DNA Study Finds Ancient Egyptians Were European, Not African

New DNA study finds that ancient Egyptians are closely related to Europeans

Scientists analysing ancient DNA from Egyptian mummies have discovered they overwhelmingly share genes with people from Europe and not Africa, as previously believed. 

The first ever full-genome study of mummies dating from 1400 BC to 400 AD found that the ancient Egyptians were closely related to populations in the Levant – now modern day Turkey, Jordan, Syria, Lebanon and Israel.

Daily Mail reports: They were also genetically similar to Neolithic populations from the Anatolian Peninsula and Europe. In plain English, Egyptians were related to Persians, Rome and Greece whom were all white European people.

The groundbreaking study used recent advances in DNA sequencing techniques to undertake a closer examination of mummy genetics than ever before.

The study, published in Nature Communications, found that modern Egyptians who are actually just Arab invaders, share more ancestry with Sub-Saharan Africans than ancient Egyptians did.

The data shows that modern Egyptians share approximately eight per cent more ancestry on the nuclear level with Sub-Saharan African populations than with ancient Egyptians.

Egypt is a promising location for the study of ancient populations because it was a world-wide trading hub.

This is likely the reason that ancient Egyptians had such a diverse genetic heritage, the authors, from the University of Tuebingen and the Max Planck Institute for the Science of Human History in Jena, said.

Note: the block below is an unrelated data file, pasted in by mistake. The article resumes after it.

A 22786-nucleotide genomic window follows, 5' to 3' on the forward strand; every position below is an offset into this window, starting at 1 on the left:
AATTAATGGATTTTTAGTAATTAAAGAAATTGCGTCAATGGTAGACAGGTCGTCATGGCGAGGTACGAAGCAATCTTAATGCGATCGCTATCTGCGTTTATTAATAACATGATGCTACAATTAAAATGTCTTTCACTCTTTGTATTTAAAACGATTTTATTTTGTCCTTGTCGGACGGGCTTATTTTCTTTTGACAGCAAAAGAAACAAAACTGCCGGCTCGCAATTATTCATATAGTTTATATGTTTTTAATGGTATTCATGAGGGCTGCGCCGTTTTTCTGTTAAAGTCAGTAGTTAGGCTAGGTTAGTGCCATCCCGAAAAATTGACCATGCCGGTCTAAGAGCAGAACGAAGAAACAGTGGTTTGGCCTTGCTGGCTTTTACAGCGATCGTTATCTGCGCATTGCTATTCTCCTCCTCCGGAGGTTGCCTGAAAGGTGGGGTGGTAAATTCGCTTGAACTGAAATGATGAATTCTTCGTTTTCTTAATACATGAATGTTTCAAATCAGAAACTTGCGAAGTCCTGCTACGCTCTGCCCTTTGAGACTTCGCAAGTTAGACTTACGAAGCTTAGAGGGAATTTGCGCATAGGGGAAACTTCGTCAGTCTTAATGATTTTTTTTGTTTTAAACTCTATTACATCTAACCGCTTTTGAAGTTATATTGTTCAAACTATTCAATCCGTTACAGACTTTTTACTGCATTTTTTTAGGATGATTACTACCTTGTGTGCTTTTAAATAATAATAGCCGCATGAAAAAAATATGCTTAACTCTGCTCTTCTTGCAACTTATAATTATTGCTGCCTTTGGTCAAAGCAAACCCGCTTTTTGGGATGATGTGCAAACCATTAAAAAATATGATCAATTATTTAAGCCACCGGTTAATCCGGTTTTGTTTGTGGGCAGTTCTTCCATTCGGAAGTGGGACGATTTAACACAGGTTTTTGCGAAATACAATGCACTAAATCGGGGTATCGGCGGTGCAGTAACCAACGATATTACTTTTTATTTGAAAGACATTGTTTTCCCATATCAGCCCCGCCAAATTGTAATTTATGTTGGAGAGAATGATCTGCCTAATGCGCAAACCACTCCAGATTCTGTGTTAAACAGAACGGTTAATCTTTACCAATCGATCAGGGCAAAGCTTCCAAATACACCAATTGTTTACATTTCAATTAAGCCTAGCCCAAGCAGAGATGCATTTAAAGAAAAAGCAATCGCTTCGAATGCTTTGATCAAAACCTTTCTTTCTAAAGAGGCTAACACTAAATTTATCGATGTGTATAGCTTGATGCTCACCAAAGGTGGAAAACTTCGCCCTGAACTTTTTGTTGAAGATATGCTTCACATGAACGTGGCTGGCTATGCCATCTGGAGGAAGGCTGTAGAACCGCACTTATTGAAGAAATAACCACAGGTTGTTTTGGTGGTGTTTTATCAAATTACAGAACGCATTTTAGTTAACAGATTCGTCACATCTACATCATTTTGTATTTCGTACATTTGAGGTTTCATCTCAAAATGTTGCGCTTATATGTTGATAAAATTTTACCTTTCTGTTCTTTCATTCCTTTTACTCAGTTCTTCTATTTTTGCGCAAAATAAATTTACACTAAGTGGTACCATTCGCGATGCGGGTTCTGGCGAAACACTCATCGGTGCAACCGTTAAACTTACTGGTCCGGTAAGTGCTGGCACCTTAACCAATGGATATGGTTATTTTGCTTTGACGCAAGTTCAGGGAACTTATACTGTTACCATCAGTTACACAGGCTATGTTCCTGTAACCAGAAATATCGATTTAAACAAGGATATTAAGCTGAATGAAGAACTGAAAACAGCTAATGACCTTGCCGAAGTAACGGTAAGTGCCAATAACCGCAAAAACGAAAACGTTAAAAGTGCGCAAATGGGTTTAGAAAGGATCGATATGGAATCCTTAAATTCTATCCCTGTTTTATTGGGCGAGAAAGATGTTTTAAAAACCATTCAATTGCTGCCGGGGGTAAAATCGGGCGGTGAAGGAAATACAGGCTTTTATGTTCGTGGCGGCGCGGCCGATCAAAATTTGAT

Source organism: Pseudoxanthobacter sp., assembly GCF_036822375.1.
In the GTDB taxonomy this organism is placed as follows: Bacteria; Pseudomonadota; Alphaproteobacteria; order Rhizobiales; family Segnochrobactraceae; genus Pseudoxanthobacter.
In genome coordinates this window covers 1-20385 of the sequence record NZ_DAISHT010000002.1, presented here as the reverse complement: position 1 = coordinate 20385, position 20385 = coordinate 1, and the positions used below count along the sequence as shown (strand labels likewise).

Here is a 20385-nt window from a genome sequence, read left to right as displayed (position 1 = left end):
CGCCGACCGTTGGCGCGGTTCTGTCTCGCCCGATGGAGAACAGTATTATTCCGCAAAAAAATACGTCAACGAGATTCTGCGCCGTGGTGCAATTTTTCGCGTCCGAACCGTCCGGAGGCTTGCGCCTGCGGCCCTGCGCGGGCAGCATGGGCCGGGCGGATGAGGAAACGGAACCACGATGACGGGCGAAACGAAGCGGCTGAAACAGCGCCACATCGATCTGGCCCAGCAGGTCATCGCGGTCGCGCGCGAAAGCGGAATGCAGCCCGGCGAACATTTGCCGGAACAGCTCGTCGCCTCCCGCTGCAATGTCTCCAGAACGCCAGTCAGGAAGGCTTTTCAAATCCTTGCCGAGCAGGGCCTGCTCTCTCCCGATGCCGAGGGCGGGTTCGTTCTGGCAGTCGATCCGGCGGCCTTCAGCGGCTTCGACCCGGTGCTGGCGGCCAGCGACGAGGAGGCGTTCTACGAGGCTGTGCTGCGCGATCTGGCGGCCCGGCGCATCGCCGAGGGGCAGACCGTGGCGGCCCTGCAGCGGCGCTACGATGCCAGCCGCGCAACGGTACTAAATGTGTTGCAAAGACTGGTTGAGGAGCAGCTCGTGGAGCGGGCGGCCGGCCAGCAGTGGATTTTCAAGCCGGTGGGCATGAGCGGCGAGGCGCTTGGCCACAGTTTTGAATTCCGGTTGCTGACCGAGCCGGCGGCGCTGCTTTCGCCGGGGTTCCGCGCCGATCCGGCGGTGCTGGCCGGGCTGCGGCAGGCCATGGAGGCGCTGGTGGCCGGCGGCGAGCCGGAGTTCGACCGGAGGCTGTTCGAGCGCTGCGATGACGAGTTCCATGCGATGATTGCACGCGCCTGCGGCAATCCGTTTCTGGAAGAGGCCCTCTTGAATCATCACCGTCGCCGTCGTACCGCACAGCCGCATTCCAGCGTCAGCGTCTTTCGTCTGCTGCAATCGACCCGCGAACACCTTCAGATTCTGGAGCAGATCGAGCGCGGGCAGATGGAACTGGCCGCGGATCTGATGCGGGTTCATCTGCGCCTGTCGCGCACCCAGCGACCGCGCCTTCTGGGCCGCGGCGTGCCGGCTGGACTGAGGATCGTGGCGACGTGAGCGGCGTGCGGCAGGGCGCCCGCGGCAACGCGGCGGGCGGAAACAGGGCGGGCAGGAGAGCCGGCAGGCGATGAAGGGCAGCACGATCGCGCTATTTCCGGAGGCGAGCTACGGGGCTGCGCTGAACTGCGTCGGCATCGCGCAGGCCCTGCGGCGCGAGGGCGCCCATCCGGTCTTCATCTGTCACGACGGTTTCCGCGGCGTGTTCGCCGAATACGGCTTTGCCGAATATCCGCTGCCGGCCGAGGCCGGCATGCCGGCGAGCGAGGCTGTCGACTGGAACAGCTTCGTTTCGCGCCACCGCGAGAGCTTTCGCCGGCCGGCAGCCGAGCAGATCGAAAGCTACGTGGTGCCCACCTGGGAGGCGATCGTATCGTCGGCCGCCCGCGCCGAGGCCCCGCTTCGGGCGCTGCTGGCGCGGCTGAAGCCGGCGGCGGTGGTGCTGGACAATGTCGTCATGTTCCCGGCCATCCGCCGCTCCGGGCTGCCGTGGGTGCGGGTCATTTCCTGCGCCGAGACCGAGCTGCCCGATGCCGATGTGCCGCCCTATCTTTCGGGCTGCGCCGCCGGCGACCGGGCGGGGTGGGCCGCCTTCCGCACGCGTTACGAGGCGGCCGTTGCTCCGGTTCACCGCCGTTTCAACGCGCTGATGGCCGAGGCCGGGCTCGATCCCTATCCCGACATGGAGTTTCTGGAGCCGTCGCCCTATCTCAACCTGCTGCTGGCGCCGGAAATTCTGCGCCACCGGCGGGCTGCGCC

‘The population history of Egypt is complex because it is found at the ispus of Africa, the gateway to a continent, and has seen much historical turnover,’ Max Planck Director for the Science of Human History and study lead author Professor Johannes Krause told MailOnline.

‘Ancient Egypt in the 1millenium BC had been dominated by many foreign powers.

The team’s research involved unravelling the genetic history of Egyptians by comparing DNA samples taken from both modern and ancient natives.

The researchers were aiming to establish an exhaustive genetic database to study the ancient past of Egypt for the first time.

‘It has been much debated whether foreign dominations such as Assyrians, Nunbians, Greeks or Romans changed the gene pool of ancient Europe, making them more or less African,’ Professor Krause told MailOnline.

‘We wanted to test that and found that there is genetic continuity between the old kingdom and Roman period.

Map of Egypt, showing the archaeological site of Abusir-el Meleq (orange X), from which the ancient mummies were taken, and the location of the modern Egyptian samples used in the study (orange circles).


Mummified human DNA is normally difficult to study because of chemical treatment of the bodies before mummification, and due to the warm environment they are kept in.

But new genetic techniques used by the team allowed them to study mummified DNA in greater detail than ever before.

The team sampled 151 mummified individuals from the archaeological site of Abusir el-Meleq, along the Nile River in Middle Egypt.

In total, the authors recovered mitochondrial genomes from 90 individuals, and genome-wide datasets from three individuals.

The genome-wide samples are the first ever taken from mummified remains.

The team compared this ancient Egyptian DNA to genome samples from modern Egyptians to analyse differences in genetic makeup.

‘However in the last 1,500 years Egypt became more genetically African, whereas the ancient Egyptians showed almost no sub-Saharan African ancestry and high affinity to ancient Near Eastern and European populations.’

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